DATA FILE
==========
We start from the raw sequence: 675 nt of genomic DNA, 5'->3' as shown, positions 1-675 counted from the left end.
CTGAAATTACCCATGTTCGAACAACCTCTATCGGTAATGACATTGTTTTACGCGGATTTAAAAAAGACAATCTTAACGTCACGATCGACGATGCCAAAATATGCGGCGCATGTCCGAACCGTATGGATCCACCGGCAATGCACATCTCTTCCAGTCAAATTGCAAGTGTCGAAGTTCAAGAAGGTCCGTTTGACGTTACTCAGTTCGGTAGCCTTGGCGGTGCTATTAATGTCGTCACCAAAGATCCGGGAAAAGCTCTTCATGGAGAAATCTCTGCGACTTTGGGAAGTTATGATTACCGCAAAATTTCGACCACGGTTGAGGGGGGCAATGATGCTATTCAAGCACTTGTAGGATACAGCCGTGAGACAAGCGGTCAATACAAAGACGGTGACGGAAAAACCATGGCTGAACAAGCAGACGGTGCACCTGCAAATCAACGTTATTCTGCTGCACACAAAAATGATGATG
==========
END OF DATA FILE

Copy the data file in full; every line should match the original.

We start from the raw sequence: 675 nt of genomic DNA, 5'->3' as shown, positions 1-675 counted from the left end.
CTGAAATTACCCATGTTCGAACAACCTCTATCGGTAATGACATTGTTTTACGCGGATTTAAAAAAGACAATCTTAACGTCACGATCGACGATGCCAAAATATGCGGCGCATGTCCGAACCGTATGGATCCACCGGCAATGCACATCTCTTCCAGTCAAATTGCAAGTGTCGAAGTTCAAGAAGGTCCGTTTGACGTTACTCAGTTCGGTAGCCTTGGCGGTGCTATTAATGTCGTCACCAAAGATCCGGGAAAAGCTCTTCATGGAGAAATCTCTGCGACTTTGGGAAGTTATGATTACCGCAAAATTTCGACCACGGTTGAGGGGGGCAATGATGCTATTCAAGCACTTGTAGGATACAGCCGTGAGACAAGCGGTCAATACAAAGACGGTGACGGAAAAACCATGGCTGAACAAGCAGACGGTGCACCTGCAAATCAACGTTATTCTGCTGCACACAAAAATGATGATG